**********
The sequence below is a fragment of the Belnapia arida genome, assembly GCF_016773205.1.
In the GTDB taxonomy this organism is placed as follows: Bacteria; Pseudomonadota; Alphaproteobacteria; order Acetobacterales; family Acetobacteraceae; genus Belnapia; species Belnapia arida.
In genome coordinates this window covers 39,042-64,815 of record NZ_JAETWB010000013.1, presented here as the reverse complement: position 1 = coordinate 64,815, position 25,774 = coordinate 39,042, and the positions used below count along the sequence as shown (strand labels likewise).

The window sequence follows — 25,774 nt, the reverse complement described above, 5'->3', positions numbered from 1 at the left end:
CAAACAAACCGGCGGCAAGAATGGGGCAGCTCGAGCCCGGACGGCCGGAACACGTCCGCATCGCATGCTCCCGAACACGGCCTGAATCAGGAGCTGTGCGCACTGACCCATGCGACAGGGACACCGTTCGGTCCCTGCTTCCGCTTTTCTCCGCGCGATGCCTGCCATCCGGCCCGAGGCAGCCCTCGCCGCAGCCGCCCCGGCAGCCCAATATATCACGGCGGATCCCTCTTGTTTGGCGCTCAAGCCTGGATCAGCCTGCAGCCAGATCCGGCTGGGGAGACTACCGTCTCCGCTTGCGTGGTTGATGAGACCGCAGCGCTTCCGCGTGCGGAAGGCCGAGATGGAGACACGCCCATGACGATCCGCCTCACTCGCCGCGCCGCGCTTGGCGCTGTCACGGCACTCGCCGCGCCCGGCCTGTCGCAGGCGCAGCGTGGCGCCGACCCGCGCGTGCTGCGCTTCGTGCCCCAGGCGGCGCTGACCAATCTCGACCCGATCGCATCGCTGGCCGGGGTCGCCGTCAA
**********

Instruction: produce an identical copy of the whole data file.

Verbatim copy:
The sequence below is a fragment of the Belnapia arida genome, assembly GCF_016773205.1.
In the GTDB taxonomy this organism is placed as follows: Bacteria; Pseudomonadota; Alphaproteobacteria; order Acetobacterales; family Acetobacteraceae; genus Belnapia; species Belnapia arida.
In genome coordinates this window covers 39,042-64,815 of record NZ_JAETWB010000013.1, presented here as the reverse complement: position 1 = coordinate 64,815, position 25,774 = coordinate 39,042, and the positions used below count along the sequence as shown (strand labels likewise).

The window sequence follows — 25,774 nt, the reverse complement described above, 5'->3', positions numbered from 1 at the left end:
CAAACAAACCGGCGGCAAGAATGGGGCAGCTCGAGCCCGGACGGCCGGAACACGTCCGCATCGCATGCTCCCGAACACGGCCTGAATCAGGAGCTGTGCGCACTGACCCATGCGACAGGGACACCGTTCGGTCCCTGCTTCCGCTTTTCTCCGCGCGATGCCTGCCATCCGGCCCGAGGCAGCCCTCGCCGCAGCCGCCCCGGCAGCCCAATATATCACGGCGGATCCCTCTTGTTTGGCGCTCAAGCCTGGATCAGCCTGCAGCCAGATCCGGCTGGGGAGACTACCGTCTCCGCTTGCGTGGTTGATGAGACCGCAGCGCTTCCGCGTGCGGAAGGCCGAGATGGAGACACGCCCATGACGATCCGCCTCACTCGCCGCGCCGCGCTTGGCGCTGTCACGGCACTCGCCGCGCCCGGCCTGTCGCAGGCGCAGCGTGGCGCCGACCCGCGCGTGCTGCGCTTCGTGCCCCAGGCGGCGCTGACCAATCTCGACCCGATCGCATCGCTGGCCGGGGTCGCCGTCAA